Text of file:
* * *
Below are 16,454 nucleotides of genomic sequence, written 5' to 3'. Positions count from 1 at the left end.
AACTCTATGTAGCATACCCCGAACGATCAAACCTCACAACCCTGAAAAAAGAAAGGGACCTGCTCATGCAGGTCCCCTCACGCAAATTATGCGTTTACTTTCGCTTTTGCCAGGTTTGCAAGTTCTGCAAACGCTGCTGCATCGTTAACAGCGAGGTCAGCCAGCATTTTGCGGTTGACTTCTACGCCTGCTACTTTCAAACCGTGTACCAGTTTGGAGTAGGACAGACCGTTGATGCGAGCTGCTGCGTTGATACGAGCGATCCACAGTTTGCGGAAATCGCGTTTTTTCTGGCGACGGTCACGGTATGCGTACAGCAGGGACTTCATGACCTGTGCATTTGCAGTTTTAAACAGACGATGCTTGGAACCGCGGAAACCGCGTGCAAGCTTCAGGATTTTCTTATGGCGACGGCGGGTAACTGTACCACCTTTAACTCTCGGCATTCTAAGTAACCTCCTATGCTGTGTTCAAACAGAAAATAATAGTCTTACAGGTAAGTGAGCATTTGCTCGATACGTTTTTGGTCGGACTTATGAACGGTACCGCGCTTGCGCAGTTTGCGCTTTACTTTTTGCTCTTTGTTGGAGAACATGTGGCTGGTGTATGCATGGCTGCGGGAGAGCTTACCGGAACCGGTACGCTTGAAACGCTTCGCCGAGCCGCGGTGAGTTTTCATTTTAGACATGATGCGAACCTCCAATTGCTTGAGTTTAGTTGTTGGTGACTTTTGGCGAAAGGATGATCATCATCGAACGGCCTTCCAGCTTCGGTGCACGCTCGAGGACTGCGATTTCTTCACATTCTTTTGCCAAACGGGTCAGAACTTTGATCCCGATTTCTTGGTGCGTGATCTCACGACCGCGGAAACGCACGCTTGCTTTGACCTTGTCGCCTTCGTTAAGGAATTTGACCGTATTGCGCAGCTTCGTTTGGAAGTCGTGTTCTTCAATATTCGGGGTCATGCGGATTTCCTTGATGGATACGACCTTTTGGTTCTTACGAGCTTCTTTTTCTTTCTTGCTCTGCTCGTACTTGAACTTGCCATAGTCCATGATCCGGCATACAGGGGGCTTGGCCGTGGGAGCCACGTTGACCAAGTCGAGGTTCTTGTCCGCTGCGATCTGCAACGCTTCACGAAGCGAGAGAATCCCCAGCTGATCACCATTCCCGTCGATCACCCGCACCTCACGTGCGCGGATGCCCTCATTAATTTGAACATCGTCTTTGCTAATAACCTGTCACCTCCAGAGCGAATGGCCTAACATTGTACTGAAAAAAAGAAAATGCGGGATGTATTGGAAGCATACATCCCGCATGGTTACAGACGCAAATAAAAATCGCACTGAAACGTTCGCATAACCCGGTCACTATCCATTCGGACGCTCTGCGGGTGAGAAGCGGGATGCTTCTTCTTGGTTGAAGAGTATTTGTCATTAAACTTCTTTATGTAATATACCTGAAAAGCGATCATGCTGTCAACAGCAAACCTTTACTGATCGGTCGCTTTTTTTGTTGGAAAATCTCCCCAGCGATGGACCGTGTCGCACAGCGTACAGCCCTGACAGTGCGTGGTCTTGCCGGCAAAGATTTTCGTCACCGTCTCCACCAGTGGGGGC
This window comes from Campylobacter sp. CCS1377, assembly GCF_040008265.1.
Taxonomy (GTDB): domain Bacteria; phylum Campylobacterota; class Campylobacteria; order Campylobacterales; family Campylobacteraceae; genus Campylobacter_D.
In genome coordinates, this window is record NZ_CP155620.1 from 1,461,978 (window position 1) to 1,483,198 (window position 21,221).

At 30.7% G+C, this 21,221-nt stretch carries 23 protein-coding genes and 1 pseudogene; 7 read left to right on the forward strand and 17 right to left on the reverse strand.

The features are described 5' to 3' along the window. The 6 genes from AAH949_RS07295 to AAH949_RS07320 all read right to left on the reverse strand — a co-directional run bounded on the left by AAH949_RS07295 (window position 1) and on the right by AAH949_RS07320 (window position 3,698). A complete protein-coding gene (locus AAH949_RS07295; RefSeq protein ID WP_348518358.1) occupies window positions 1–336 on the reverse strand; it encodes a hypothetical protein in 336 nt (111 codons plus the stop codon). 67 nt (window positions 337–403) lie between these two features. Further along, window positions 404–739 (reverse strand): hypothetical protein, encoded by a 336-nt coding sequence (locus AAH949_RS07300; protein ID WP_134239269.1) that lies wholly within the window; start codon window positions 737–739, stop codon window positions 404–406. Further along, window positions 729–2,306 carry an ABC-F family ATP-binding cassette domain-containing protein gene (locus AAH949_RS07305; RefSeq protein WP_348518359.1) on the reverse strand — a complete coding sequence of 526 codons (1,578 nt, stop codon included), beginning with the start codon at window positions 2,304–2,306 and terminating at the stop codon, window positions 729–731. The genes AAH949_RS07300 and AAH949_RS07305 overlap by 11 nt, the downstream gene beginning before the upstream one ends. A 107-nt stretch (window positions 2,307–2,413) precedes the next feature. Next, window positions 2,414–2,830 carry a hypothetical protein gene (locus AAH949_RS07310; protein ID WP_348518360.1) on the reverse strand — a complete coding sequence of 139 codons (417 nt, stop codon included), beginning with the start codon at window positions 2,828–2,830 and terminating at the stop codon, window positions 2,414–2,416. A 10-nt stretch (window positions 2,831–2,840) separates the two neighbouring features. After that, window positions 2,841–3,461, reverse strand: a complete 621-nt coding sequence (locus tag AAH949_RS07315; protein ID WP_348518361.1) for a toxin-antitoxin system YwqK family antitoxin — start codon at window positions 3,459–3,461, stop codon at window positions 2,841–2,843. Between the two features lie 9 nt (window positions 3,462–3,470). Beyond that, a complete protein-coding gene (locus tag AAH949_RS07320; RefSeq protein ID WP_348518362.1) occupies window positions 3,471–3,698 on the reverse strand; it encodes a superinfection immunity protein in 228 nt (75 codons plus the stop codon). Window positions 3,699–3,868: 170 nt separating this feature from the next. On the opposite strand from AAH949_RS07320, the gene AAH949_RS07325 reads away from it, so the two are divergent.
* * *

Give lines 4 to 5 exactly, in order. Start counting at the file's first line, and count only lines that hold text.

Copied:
Taxonomy (GTDB): domain Bacteria; phylum Campylobacterota; class Campylobacteria; order Campylobacterales; family Campylobacteraceae; genus Campylobacter_D.
In genome coordinates, this window is record NZ_CP155620.1 from 1,461,978 (window position 1) to 1,483,198 (window position 21,221).